Commentary

Eight Rules of the Road for Being a Polite Pedestrian

We’ve recently covered the rules for being a better biker and not driving like a douchebag. But what about pedestrians? After all, wacky walkers can be traffic hazards, too, committing violations — of either legal regulations, common sense, or both — every day. So here are our eight rules of the road for polite pedestrians:
8. Don’t jaywalk
Jaywalking laws directly address pedestrians, even though it's been some time since Denver vigorously enforced the rules — like the 1950s, when chewing gum could get you detention, and the World Wide Web would have been a horror flick about a giant planet-eating spider. But the fact is: You're not supposed to cross in the middle of the street. And even if a cop doesn't ticket you, there's another deterrent: Knowing that if you get hit and killed, it’ll be your own dumbass fault.

7. Be careful crossing the street anywhere
Even if you’re at the crosswalk, there’s a walk signal, and you have plenty of time to get across the street — proceed with caution.  Look both ways, even if you’re not a kid anymore. This is especially important during the winter months, or anytime inclement weather causes adverse road conditions. You might have the right of way, but like my grandma used to say: You can be totally in the right, and still be just as dead.

6. Use the sidewalks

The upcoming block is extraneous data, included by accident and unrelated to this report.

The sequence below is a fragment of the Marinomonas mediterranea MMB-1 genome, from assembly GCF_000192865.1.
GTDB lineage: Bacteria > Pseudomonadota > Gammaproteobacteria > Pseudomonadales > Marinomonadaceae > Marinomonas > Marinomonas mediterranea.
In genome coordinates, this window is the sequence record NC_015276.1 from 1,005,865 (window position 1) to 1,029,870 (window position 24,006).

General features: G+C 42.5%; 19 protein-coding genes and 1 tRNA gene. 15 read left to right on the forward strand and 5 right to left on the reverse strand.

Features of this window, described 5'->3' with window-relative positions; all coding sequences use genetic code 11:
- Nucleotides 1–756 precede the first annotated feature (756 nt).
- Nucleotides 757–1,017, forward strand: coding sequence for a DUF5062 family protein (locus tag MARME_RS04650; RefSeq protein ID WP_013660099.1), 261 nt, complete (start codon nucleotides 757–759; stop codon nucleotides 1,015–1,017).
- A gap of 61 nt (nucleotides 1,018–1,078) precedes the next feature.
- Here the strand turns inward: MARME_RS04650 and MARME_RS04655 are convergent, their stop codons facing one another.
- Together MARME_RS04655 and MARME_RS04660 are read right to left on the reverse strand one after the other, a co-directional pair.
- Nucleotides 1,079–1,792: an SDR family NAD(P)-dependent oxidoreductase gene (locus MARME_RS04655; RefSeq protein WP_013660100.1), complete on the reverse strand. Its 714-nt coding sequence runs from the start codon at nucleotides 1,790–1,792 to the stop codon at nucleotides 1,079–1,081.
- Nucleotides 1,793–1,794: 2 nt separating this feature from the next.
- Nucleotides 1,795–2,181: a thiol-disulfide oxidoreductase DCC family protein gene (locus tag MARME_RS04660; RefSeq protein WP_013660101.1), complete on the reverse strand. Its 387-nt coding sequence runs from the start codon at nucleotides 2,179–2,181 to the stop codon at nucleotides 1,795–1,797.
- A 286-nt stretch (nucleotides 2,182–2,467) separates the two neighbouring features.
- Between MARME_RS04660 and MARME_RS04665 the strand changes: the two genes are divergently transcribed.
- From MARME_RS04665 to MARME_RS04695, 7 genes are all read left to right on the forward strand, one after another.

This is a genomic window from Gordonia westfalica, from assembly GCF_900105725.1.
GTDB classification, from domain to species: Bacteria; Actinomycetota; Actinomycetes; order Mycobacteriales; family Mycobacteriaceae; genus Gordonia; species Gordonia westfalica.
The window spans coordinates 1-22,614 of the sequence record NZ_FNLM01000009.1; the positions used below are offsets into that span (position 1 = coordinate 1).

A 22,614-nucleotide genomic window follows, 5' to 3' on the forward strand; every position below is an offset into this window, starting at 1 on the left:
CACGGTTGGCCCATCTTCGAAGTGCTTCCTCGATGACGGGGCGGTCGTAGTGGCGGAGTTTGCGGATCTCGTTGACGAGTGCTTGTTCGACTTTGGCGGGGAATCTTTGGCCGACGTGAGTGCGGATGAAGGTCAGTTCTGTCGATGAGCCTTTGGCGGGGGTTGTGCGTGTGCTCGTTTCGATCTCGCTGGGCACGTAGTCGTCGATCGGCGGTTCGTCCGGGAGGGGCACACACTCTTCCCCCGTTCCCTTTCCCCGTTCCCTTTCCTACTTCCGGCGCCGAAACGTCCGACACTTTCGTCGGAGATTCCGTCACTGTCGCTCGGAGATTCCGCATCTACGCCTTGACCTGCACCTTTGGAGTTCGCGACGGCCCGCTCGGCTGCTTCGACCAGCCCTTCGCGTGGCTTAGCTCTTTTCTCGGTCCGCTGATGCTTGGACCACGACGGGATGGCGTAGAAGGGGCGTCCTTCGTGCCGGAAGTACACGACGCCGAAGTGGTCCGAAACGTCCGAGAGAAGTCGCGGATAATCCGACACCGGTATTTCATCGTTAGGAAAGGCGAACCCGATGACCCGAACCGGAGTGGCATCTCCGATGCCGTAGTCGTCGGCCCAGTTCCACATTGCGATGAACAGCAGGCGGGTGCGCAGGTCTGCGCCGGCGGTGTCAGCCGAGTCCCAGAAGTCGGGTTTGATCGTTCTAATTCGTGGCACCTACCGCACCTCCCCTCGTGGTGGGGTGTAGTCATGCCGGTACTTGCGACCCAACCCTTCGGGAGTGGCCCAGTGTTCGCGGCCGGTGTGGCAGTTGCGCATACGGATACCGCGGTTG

Bikes aren’t supposed to use them (with minimal exceptions), cars can only cross them while entering a marked parking lot or alley, and many jurisdictions even keep skateboarders and the like off sidewalks. And it's all for your better walking experience, pedestrians. So don’t look a gift horse in the mouth: Use the sidewalks. Appreciate them. They’re a privilege that you probably take for granted.

5. Walk against traffic
Unlike the rules for bicycles, the general advice for pedestrians is that they walk against the direction of traffic when there’s no sidewalk — and some experts say that even if you have sidewalks on both sides of the street, stick to walking against traffic. If you can see what’s coming, you can better avoid it — and when it comes to dodging vehicles, people on foot still have the superior maneuverability. If you see what’s coming, you can take advantage of that fact — which is sometimes the difference between a close call and a trip to the hospital.

Keep reading for four more rules for pedestrians.

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Teague Bohlen is a writer, novelist and professor at the University of Colorado Denver. His first novel, The Pull of the Earth, won the Colorado Book Award for Literary Fiction in 2007; his textbook The Snarktastic Guide to College Success came out in 2014. His new collection of flash fiction, Flatland, is available now.
Contact: Teague Bohlen

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